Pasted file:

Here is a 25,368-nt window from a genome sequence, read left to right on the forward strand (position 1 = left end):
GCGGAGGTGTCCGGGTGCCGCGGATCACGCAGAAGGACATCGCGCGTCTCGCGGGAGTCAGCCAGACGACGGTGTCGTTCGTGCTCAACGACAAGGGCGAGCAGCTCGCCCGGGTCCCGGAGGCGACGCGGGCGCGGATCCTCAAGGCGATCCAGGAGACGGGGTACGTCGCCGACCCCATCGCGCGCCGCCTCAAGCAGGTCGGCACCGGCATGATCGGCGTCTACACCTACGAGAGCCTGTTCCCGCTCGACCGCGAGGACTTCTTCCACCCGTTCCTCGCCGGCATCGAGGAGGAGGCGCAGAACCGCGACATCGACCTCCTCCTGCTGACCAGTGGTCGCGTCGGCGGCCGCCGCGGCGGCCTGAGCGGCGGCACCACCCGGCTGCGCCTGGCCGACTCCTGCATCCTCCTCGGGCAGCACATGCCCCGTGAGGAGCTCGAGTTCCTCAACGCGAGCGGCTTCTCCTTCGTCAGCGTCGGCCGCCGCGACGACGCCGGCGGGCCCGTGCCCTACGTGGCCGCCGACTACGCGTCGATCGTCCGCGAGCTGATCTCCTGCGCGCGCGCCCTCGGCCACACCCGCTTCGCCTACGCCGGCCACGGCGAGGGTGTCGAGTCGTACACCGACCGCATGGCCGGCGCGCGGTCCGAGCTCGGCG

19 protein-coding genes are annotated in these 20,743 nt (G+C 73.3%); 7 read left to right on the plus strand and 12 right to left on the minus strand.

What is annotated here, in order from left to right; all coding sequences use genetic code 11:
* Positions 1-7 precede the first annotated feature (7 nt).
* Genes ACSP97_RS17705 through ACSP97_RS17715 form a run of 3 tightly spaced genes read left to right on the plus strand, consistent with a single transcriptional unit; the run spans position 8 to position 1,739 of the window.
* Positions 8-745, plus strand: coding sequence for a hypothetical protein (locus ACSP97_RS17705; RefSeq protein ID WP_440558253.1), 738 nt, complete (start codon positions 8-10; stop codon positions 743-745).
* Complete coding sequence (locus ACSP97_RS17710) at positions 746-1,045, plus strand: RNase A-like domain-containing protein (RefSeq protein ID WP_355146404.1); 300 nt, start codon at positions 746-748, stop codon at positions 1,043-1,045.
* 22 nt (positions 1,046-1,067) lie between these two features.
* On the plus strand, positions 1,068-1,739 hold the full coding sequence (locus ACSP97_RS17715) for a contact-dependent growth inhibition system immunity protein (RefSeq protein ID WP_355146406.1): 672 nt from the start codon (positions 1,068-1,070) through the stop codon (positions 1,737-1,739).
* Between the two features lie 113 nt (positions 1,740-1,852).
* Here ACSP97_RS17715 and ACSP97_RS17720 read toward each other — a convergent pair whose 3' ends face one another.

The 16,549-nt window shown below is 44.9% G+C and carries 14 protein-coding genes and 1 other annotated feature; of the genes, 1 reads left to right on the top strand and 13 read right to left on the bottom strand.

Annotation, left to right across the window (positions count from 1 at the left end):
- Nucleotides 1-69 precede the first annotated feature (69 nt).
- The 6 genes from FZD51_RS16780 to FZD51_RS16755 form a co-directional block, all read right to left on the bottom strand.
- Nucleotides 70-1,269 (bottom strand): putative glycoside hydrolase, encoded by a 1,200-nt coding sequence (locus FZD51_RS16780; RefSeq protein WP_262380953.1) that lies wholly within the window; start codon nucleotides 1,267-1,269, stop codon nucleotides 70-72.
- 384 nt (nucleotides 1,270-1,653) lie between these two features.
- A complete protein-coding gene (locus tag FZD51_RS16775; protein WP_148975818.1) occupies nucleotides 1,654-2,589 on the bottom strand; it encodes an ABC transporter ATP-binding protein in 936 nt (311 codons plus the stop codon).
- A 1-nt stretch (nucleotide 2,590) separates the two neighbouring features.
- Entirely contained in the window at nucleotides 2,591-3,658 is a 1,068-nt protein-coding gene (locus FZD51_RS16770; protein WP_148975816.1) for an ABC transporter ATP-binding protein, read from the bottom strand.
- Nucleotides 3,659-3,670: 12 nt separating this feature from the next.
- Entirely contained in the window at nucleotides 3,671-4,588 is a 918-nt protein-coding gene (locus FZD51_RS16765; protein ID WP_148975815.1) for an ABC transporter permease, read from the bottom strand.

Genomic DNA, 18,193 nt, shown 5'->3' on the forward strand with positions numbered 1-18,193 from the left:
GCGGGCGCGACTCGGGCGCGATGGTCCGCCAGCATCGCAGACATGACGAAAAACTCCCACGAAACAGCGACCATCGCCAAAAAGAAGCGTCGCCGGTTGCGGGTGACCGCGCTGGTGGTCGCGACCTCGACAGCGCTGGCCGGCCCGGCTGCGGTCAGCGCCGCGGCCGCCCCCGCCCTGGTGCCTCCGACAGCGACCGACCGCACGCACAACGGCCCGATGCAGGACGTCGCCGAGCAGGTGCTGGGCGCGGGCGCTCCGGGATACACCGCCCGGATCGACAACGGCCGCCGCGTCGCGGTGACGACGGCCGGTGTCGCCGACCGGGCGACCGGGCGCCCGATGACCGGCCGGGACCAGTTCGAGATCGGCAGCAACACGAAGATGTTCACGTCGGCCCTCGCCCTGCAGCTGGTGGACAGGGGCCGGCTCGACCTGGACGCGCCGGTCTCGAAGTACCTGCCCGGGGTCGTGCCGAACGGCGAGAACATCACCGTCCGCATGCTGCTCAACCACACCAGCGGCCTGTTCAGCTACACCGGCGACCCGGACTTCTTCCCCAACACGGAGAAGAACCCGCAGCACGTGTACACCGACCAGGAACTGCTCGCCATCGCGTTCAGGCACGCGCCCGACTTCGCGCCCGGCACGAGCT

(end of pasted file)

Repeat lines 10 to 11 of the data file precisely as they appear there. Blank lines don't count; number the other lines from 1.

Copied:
* On the plus strand, positions 1,068-1,739 hold the full coding sequence (locus ACSP97_RS17715) for a contact-dependent growth inhibition system immunity protein (RefSeq protein ID WP_355146406.1): 672 nt from the start codon (positions 1,068-1,070) through the stop codon (positions 1,737-1,739).
* Between the two features lie 113 nt (positions 1,740-1,852).